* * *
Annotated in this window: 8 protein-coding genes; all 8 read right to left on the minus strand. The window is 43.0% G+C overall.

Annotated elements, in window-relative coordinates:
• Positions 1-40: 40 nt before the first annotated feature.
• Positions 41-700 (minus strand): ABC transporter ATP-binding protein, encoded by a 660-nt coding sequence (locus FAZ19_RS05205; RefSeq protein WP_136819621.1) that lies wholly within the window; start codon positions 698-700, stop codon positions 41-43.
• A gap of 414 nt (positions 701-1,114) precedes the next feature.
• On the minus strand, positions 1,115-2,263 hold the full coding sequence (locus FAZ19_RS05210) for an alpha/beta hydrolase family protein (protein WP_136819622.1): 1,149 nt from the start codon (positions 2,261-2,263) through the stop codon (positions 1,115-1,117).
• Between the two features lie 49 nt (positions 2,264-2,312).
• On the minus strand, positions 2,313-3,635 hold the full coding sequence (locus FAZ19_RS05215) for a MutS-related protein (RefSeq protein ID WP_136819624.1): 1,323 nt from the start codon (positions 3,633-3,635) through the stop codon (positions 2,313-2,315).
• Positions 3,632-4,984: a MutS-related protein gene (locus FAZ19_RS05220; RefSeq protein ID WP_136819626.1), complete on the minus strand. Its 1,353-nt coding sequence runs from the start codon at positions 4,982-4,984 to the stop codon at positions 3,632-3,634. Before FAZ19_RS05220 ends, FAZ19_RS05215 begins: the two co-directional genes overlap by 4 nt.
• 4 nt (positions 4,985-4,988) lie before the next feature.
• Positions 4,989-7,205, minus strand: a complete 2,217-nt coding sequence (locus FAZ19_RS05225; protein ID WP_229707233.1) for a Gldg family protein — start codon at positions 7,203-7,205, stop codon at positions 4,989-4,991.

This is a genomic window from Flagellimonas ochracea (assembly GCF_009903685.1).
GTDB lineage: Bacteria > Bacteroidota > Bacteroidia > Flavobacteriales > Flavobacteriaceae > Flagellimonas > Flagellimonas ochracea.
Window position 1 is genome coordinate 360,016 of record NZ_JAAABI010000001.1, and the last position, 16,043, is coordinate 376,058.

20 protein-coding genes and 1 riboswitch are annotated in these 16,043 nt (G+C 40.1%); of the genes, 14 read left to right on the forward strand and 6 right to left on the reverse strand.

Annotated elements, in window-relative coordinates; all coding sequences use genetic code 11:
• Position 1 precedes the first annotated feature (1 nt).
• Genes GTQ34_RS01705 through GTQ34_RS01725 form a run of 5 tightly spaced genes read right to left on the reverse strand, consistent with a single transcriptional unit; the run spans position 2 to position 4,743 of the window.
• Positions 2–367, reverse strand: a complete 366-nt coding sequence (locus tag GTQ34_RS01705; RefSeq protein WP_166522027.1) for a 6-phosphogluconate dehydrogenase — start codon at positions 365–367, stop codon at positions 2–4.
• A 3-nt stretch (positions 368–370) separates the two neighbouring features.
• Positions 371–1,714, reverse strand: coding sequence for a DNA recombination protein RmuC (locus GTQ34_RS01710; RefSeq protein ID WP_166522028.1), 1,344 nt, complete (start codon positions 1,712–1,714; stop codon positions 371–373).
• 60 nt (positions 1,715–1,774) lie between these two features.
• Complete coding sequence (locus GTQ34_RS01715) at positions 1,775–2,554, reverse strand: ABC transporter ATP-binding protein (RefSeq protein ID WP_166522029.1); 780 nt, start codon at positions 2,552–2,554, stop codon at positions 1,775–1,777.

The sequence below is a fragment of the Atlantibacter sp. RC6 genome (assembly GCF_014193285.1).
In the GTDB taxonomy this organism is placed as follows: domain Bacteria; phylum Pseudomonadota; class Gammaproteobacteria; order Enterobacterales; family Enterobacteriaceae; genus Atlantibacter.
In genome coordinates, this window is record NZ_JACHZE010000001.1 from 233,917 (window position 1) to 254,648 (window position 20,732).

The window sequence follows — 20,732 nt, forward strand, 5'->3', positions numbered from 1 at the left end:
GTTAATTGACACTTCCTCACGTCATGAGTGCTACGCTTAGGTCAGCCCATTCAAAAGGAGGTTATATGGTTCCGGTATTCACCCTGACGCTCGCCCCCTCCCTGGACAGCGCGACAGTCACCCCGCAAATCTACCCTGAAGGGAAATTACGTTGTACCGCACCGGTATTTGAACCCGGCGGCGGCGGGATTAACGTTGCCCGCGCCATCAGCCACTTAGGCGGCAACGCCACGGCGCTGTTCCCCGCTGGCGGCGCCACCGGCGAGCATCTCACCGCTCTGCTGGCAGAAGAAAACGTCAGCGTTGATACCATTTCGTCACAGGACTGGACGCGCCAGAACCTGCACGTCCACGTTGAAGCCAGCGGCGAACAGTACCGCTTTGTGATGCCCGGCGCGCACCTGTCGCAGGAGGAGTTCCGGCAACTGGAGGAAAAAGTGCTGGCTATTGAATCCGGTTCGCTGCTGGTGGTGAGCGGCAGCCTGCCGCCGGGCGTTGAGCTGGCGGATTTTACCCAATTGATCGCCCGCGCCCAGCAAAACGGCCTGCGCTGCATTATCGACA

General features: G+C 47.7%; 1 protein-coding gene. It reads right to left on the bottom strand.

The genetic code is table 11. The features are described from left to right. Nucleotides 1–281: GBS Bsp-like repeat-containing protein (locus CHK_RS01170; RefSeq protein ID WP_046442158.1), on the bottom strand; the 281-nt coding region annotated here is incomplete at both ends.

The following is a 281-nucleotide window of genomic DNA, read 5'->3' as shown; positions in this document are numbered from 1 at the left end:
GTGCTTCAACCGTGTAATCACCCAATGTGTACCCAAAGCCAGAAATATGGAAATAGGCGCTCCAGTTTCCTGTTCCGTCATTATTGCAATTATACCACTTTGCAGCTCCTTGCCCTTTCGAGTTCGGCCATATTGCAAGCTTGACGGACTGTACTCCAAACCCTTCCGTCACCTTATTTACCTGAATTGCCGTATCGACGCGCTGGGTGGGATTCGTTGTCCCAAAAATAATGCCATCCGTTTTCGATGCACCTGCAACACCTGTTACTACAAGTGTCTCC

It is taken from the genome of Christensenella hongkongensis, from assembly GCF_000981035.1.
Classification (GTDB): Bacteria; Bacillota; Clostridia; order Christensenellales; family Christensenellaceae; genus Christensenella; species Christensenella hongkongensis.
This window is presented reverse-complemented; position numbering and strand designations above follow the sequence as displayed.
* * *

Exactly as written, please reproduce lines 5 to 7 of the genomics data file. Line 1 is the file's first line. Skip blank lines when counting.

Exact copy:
• A gap of 414 nt (positions 701-1,114) precedes the next feature.
• On the minus strand, positions 1,115-2,263 hold the full coding sequence (locus FAZ19_RS05210) for an alpha/beta hydrolase family protein (protein WP_136819622.1): 1,149 nt from the start codon (positions 2,261-2,263) through the stop codon (positions 1,115-1,117).
• Between the two features lie 49 nt (positions 2,264-2,312).